More than half of men have said they would take a hormonal contraceptive if it was developed for them.
A recent survey showed that 52 per cent of sexually active straight and bisexual men between the ages of 18 to 44 said they would take such a contraceptive.
The study comes after a breakthrough earlier this year in the development of a male contraceptive which essentially “freezes” sperm for an hour.
The reality of a male hormonal contraceptive is still a few years away, as studies have only been conducted on mice thus far. However, scientists have said the research is encouraging and indicates that an effective, reversible oral contraceptive for men will be possible.
The study, which was published on 14 February, revealed the medication is testing as 100 per cent effective for up to an hour after being taken.
The contraceptive pill is currently the main form of contraception for more than a third of women in the UK. The new YouGov survey indicated that 46 per cent of women who are straight or bisexual and aged 18-44 already take a hormonal pill.
A further 16 per cent of women say they would “probably” or “definitely” consider taking it at some point in their lives.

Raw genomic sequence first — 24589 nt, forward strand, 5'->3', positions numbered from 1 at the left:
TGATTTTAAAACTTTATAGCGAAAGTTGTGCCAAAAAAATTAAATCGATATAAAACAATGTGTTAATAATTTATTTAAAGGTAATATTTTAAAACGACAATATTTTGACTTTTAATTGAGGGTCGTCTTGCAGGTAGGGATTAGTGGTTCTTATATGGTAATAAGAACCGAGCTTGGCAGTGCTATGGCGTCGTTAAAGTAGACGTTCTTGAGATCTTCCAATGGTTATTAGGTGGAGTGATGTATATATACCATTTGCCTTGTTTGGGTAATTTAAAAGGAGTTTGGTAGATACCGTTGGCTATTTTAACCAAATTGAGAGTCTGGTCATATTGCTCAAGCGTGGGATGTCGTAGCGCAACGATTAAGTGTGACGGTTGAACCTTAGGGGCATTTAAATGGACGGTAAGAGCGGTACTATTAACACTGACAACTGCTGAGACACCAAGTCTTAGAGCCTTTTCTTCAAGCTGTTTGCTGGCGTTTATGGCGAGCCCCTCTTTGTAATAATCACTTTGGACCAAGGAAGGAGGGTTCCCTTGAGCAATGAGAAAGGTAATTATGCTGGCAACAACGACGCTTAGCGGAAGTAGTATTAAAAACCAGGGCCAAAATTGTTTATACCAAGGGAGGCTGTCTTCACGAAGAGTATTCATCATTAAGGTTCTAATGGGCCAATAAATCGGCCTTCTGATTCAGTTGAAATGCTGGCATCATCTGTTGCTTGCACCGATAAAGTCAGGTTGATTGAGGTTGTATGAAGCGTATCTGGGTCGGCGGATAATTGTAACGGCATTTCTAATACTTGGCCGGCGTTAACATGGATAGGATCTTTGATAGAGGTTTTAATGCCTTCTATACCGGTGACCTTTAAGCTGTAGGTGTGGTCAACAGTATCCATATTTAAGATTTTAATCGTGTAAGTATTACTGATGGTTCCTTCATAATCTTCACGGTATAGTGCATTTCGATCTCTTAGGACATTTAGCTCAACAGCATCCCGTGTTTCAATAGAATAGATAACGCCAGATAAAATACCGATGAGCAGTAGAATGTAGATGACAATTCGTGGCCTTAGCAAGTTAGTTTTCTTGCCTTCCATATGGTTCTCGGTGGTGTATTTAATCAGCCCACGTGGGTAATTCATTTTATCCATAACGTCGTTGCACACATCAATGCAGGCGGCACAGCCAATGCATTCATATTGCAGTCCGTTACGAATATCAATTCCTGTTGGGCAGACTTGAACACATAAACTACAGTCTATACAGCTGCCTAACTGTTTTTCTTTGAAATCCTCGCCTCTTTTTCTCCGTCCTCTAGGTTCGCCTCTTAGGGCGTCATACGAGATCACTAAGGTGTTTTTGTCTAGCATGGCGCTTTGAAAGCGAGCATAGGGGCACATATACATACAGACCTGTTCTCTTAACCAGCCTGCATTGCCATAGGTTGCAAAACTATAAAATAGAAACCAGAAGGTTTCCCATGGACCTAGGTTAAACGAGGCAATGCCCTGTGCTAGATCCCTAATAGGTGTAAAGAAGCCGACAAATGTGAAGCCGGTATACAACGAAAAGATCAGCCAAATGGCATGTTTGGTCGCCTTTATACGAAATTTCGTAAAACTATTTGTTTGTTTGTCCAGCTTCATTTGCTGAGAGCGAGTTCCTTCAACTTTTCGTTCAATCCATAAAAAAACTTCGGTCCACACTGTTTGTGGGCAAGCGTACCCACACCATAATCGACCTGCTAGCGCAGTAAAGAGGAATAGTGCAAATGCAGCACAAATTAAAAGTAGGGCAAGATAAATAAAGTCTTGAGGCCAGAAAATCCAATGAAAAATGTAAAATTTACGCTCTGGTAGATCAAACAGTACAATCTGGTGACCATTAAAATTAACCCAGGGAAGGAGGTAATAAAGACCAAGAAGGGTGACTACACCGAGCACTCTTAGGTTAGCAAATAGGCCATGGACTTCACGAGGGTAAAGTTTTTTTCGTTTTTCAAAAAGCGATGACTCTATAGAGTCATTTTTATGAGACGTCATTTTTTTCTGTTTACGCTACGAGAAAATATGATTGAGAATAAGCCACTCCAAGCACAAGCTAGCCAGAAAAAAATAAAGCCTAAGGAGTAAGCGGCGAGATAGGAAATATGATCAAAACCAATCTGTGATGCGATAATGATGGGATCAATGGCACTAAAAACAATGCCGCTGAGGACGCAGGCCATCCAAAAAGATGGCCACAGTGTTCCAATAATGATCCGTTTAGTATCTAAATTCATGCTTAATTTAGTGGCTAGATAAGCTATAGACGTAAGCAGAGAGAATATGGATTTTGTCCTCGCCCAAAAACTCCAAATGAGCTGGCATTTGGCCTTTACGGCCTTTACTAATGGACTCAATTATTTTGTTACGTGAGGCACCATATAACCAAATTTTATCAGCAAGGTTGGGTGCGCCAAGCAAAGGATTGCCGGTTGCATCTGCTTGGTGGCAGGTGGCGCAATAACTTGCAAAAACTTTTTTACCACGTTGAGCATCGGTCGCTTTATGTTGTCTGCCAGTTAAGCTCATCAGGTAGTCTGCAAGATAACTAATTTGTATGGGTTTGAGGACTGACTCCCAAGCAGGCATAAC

Although more than half of the men surveyed said they would try a similar contraceptive for themselves, their results were more divisive than the women’s. Around a fifth (22 per cent) said they would “definitely” try it and the majority saying they would “probably” try it, but one in three men said they probably (16 per cent) wouldn’t take it.
Around a fifth (19 per cent) of the men surveyed were staunchly against the idea and said they would “definitely” not consider the new scientific breakthrough.
Over three quarters of Britons agree that men and women should be equally responsible for taking contraception. However, only two people out of ten think that this currently happens, with most (60 per cent) believing that women now take more responsibility.